[vlc-devel] [RFC 0/3] Improving vlc_array_t

Romain Vimont rom1v at videolabs.io
Fri Jul 20 13:29:07 CEST 2018

On Fri, Jul 20, 2018 at 01:44:25PM +0300, Rémi Denis-Courmont wrote:
> Le jeudi 19 juillet 2018, 18:57:15 EEST Romain Vimont a écrit :
> > There are 3 arrays API in vlc_arrays.h:
> >  1. TAB_* macros
> >  2. ARRAY_* macros
> >  3. vlc_array_t + functions
> > 
> > When we want a dynamic array of pointers, the vlc_array_t seems more
> > appropriate.
> The benefit of the TAB_* macros is that they are type-agnostic. vlc_array_t 
> does not accomodate all the TAB_* use cases, and even when it does, it 
> sacrifices type-safety.
> That is not to say that TAB_* is good. Not only it lacks error handling as you 
> noted, but in many cases, another structure, e.g. singly linked list, doubly 
> linked list, or binary tree would work better than an array.
> > Moreover, the macro versions abort() on allocation failure.
> Yes but vlc_array_t comes with its own issues, such as type safety. And 
> handling arrays manually is often easy enough that we have a lot of hand-coded 
> type-safe _and_ error-safe implementation (not only from me).

In short, they all have benefits and drawbacks. We agree.

> > To make it more user-friendly, I suggest to rename:
> >  - vlc_array_item_at_index() by vlc_array_get() (patch 1)
> >  - vlc_array_index_of_item() by vlc_array_find() (patch 2)
> TBH, if you need to look-up an item by index, you are probably using the wrong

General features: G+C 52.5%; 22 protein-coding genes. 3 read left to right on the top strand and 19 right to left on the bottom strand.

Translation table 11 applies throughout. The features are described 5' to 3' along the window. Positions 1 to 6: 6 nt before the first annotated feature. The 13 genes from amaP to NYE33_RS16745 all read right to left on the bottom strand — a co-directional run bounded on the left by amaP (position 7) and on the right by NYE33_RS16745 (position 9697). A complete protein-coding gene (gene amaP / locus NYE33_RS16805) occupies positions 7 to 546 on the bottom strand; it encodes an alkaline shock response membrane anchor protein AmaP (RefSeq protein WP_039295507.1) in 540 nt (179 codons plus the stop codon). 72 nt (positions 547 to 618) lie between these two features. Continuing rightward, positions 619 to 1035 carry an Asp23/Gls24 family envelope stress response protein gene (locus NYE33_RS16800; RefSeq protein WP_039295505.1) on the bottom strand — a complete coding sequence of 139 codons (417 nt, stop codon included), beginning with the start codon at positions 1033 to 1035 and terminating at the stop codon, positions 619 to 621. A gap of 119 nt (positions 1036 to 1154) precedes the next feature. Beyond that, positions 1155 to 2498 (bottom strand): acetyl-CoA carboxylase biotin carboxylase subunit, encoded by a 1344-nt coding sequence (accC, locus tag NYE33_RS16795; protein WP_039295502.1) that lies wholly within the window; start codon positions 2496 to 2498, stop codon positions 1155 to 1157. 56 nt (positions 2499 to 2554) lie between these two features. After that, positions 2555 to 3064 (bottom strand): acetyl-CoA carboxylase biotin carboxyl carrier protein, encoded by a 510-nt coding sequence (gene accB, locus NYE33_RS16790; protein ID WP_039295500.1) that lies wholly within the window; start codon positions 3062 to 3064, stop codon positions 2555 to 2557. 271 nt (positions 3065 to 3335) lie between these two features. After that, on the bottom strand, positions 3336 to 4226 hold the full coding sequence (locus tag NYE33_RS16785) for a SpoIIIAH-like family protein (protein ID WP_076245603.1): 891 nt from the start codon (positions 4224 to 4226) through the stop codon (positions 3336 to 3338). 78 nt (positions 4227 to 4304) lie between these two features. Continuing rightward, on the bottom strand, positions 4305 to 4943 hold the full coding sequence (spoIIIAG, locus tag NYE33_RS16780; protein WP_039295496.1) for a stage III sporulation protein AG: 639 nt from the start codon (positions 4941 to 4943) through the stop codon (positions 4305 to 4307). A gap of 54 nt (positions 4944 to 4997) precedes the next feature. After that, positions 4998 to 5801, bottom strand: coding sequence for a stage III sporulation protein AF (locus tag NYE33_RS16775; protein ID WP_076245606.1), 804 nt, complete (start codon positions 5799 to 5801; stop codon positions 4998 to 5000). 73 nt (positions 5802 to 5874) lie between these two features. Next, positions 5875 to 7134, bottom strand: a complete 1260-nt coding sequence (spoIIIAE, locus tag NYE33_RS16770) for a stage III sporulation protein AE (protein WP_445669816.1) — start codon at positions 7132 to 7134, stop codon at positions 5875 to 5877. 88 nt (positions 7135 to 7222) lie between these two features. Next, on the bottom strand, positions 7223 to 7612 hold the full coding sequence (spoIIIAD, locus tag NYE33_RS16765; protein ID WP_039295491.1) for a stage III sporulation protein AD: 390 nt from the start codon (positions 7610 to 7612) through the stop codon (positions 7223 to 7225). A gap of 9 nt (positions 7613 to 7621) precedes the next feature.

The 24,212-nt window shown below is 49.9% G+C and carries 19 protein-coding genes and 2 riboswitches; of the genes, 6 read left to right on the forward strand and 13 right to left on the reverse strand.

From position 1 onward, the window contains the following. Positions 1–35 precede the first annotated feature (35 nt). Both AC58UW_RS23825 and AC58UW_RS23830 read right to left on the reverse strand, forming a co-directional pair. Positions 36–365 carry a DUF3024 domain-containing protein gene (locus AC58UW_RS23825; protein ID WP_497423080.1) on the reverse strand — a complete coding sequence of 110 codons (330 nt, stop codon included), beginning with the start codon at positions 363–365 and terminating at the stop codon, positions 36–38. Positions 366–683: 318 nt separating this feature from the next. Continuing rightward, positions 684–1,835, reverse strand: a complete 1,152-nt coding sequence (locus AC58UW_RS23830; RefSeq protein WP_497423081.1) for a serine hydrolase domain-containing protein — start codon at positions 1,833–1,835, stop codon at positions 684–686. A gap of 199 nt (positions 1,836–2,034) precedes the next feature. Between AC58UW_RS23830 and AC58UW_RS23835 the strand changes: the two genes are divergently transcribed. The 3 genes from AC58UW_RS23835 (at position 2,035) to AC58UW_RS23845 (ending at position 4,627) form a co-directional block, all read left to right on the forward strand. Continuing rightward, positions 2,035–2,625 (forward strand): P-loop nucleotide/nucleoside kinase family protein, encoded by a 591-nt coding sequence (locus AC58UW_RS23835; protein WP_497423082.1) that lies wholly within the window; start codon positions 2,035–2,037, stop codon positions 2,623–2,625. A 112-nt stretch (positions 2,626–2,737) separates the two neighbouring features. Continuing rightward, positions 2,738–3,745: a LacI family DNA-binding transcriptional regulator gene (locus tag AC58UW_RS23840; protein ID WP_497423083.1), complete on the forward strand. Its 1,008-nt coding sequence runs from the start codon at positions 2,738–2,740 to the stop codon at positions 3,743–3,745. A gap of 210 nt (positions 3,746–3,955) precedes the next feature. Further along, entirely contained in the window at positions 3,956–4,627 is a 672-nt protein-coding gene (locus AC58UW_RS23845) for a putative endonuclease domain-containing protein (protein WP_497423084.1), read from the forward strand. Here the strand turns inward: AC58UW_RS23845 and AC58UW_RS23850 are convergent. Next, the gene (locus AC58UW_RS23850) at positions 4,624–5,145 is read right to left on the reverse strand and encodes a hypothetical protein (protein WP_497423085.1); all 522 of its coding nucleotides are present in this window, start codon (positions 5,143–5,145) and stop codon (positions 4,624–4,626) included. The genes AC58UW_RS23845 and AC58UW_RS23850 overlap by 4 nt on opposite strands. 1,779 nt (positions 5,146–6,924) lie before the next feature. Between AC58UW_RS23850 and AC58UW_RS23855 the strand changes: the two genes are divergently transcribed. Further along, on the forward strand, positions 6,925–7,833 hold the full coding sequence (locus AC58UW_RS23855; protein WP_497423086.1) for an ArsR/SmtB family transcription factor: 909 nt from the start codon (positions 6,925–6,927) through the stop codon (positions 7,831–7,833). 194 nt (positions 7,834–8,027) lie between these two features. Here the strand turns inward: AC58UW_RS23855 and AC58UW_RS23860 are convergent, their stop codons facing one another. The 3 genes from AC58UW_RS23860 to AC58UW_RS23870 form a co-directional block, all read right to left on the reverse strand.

> data structure. Binary tree is probably better suited (logarithmic time). Or 
> if the lookup is only for random deletion, then doubly linked list is probably 
> even better suited (constant time).

It depends. For example, if you often use random access in O(1), and
rarely need to find an item, it may be appropriate. There are often
trade-offs depending on the specific case.

But at least the basic structures and common functions must be exposed,
so that we can choose what is more appropriate.

> > To make it more general (suitable for more cases), I suggest to change
> > its growth strategy so that we can append items in amortized constant
> > time (similar to what ARRAY_* macros use, or, FWIW, C++ std::vector,
> > Java ArrayList, Rust std::vec, etc.). (patch 3)
> For potential large datasets, we already have trees supporting logarithmic 
> time for insertion, look-up, replacement and deletion, and linear time for 
> enumeration.
> All that with only bound object sizes.
> So I'm really unconvinced that we should push vlc_array_t.

IIUC, you are saying that since there are trees, we don't need vectors?

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